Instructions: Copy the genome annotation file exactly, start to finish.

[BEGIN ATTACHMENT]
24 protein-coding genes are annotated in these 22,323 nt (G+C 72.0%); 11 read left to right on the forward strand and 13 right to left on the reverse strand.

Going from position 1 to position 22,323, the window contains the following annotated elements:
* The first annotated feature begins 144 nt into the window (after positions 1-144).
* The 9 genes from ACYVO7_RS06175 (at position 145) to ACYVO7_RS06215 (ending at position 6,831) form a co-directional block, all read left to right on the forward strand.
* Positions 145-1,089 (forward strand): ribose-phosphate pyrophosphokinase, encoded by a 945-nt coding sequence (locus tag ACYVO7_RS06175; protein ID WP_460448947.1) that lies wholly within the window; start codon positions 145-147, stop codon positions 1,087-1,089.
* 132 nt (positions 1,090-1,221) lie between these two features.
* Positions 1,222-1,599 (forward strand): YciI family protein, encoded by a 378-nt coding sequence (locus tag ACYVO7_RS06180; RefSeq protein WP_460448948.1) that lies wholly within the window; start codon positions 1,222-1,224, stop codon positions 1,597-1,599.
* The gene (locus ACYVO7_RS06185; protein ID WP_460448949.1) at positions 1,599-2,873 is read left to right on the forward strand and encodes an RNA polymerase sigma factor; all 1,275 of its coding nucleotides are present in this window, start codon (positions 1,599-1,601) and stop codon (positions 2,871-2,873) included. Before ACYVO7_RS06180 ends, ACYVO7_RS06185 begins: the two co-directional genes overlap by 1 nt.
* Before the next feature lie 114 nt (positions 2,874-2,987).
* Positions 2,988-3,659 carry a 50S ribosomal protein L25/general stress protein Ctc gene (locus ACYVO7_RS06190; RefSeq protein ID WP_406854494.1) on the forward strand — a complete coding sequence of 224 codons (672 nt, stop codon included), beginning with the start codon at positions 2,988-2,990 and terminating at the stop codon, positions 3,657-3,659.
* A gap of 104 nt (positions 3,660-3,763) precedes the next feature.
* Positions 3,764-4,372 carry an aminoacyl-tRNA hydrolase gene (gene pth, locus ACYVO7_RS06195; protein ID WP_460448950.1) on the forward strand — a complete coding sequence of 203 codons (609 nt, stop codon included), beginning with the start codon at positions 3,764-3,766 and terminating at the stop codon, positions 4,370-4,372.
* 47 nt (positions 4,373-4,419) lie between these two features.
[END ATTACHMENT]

24 protein-coding genes are annotated in these 22,323 nt (G+C 72.0%); 11 read left to right on the forward strand and 13 right to left on the reverse strand.

Going from position 1 to position 22,323, the window contains the following annotated elements:
* The first annotated feature begins 144 nt into the window (after positions 1-144).
* The 9 genes from ACYVO7_RS06175 (at position 145) to ACYVO7_RS06215 (ending at position 6,831) form a co-directional block, all read left to right on the forward strand.
* Positions 145-1,089 (forward strand): ribose-phosphate pyrophosphokinase, encoded by a 945-nt coding sequence (locus tag ACYVO7_RS06175; protein ID WP_460448947.1) that lies wholly within the window; start codon positions 145-147, stop codon positions 1,087-1,089.
* 132 nt (positions 1,090-1,221) lie between these two features.
* Positions 1,222-1,599 (forward strand): YciI family protein, encoded by a 378-nt coding sequence (locus tag ACYVO7_RS06180; RefSeq protein WP_460448948.1) that lies wholly within the window; start codon positions 1,222-1,224, stop codon positions 1,597-1,599.
* The gene (locus ACYVO7_RS06185; protein ID WP_460448949.1) at positions 1,599-2,873 is read left to right on the forward strand and encodes an RNA polymerase sigma factor; all 1,275 of its coding nucleotides are present in this window, start codon (positions 1,599-1,601) and stop codon (positions 2,871-2,873) included. Before ACYVO7_RS06180 ends, ACYVO7_RS06185 begins: the two co-directional genes overlap by 1 nt.
* Before the next feature lie 114 nt (positions 2,874-2,987).
* Positions 2,988-3,659 carry a 50S ribosomal protein L25/general stress protein Ctc gene (locus ACYVO7_RS06190; RefSeq protein ID WP_406854494.1) on the forward strand — a complete coding sequence of 224 codons (672 nt, stop codon included), beginning with the start codon at positions 2,988-2,990 and terminating at the stop codon, positions 3,657-3,659.
* A gap of 104 nt (positions 3,660-3,763) precedes the next feature.
* Positions 3,764-4,372 carry an aminoacyl-tRNA hydrolase gene (gene pth, locus ACYVO7_RS06195; protein ID WP_460448950.1) on the forward strand — a complete coding sequence of 203 codons (609 nt, stop codon included), beginning with the start codon at positions 3,764-3,766 and terminating at the stop codon, positions 4,370-4,372.
* 47 nt (positions 4,373-4,419) lie between these two features.